WILMER, Texas — At the public library in Wilmer, books were checked out not with the beeps of bar code readers but with the scratches of pen on notebook paper. Out on the street, police officers were literally writing tickets — by hand. When the entire computer network that keeps the small town’s bureaucracy afloat was recently hacked, Wilmer was thrown into the digital Dark Ages.
“It’s weird,” said Jennifer Dominguez, a library assistant. “We’ve gone old school.”
This has been the summer of crippling ransomware attacks. Wilmer — a town of almost 5,000 people just south of Dallas — is one of 22 cities across Texas that are simultaneously being held hostage for millions of dollars after a sophisticated hacker, perhaps a group of them, infiltrated their computer systems and encrypted their data. The attack instigated a statewide disaster-style response that includes the National Guard and a widening FBI inquiry.
More than 40 municipalities have been the victims of cyberattacks this year, from major cities such as Baltimore, Albany and Laredo, Texas, to smaller towns including Lake City, Florida. Lake City is one of the few cities to have paid a ransom demand — about $460,000 in Bitcoin, a cryptocurrency — because it thought reconstructing its systems would be even more costly.
In most ransomware cases, the identities and whereabouts of culprits are cloaked by clever digital diversions. Intelligence officials, using data collected by the National Security Agency and others in an effort to identify the sources of the hacking, say many have come from Eastern Europe, Iran and, in some cases, the United States. The majority have targeted small-town America, figuring that sleepy, cash-strapped local governments are the least likely to have updated their cyberdefenses or backed up their data.
Beyond the disruptions at local city halls and public libraries, the attacks have serious consequences, with recovery costing millions of dollars. And even when the information is again accessible and the networks restored, there is a loss of confidence in the integrity of systems that handle basic services like water, power, emergency communications and vote counting.
“The business model for the ransomware operators for the past several years has proved to be successful,” said Chris Krebs, the director of the Department of Homeland Security’s Cybersecurity and Infrastructure Security Agency, which has the primary responsibility for aiding American victims of cyberattacks.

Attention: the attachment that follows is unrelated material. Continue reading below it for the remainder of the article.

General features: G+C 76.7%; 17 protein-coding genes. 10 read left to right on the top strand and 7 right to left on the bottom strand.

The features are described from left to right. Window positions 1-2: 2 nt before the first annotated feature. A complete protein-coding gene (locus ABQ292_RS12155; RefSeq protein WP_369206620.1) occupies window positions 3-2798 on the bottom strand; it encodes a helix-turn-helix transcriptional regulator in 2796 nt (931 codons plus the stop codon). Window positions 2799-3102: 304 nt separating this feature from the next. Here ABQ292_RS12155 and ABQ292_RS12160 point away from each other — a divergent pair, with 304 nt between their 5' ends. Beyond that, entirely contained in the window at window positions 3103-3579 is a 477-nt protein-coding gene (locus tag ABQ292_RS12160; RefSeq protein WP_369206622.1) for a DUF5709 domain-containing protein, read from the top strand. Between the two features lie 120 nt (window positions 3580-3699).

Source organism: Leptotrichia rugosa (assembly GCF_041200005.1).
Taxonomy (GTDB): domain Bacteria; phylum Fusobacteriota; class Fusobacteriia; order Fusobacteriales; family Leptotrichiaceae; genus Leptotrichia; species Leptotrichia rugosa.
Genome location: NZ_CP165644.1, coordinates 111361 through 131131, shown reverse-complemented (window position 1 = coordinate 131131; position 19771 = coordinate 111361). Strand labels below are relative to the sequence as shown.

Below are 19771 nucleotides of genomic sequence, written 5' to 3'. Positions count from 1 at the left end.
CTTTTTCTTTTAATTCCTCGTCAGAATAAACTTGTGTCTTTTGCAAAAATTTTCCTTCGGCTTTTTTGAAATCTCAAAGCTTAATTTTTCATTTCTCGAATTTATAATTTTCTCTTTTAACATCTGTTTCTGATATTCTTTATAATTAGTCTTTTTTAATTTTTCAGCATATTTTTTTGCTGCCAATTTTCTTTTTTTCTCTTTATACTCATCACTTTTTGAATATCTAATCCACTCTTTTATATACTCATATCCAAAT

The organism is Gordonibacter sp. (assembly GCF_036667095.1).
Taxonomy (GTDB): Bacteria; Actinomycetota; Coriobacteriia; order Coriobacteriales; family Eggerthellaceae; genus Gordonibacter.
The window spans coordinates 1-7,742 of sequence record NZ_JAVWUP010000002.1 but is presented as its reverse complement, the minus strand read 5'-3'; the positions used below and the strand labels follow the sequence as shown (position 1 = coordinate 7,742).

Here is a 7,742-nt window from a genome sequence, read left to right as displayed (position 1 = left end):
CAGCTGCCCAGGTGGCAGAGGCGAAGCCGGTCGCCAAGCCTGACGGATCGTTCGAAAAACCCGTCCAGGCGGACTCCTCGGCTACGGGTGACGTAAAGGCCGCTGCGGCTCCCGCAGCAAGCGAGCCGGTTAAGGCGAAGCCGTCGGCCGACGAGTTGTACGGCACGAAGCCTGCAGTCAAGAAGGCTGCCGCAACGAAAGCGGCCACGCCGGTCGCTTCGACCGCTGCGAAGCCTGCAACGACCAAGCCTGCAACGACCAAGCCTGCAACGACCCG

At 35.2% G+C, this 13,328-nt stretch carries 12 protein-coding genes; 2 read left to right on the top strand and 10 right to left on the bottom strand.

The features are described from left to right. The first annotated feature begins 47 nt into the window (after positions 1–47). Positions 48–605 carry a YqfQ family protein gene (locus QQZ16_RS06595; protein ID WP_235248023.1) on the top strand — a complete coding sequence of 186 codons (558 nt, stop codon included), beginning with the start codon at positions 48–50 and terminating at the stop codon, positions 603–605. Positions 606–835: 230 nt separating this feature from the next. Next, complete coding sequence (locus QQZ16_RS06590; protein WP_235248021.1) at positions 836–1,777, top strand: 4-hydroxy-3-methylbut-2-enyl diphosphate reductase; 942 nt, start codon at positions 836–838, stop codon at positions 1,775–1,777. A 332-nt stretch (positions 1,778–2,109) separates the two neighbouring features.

“Years of fine-tuning these attacks have emboldened the actors, and you have seen people pay out — and they are going to continue to pay out,” he said, despite warnings from the FBI that meeting ransom demands only encourages more attacks.
In Georgia alone in recent months, the tally of victims has been stunning: the city of Atlanta. The state’s Department of Public Safety. State and local court systems. A major hospital. A county government. A police department for a city of 30,000 people.
In the 22 Texas attacks, according to several experts who have been called in, the pathway appeared to be through a once-trusted communications channel often used by law enforcement agencies, and managed by a private systems-management firm. Getting inside a channel shared by so many Texas localities meant the hackers had to target only one system, which ushered them into municipal networks across the state.
The coordinated attack began on Aug. 16. State officials said a “single threat actor,” which could be a group, was behind the cyberattack, but they declined to elaborate or discuss details about how the virus spread, referring questions to the FBI office in Dallas, which also declined to release details of its investigation.
In Kaufman, located more than 30 miles southeast of Dallas, city employees were forced to conduct business manually instead of through computers. City staff members used their cellphones because the phone system was disabled.
Mike Slye, Kaufman’s city manager, said he was not permitted to discuss details of the attack, including how it was discovered.
Such a response is typical in the aftermath of small-town cyberattacks. Some local leaders are embarrassed, while others fear that by discussing the attack, they will invite future ones or will expose a weakness in their cyberdefenses.
Officials in Wilmer hoped to have the city’s systems fully operational in two to three weeks. The mayor, Emmanuel Wealthy-Williams, issued a statement as well.
It was neatly handwritten, on notebook paper.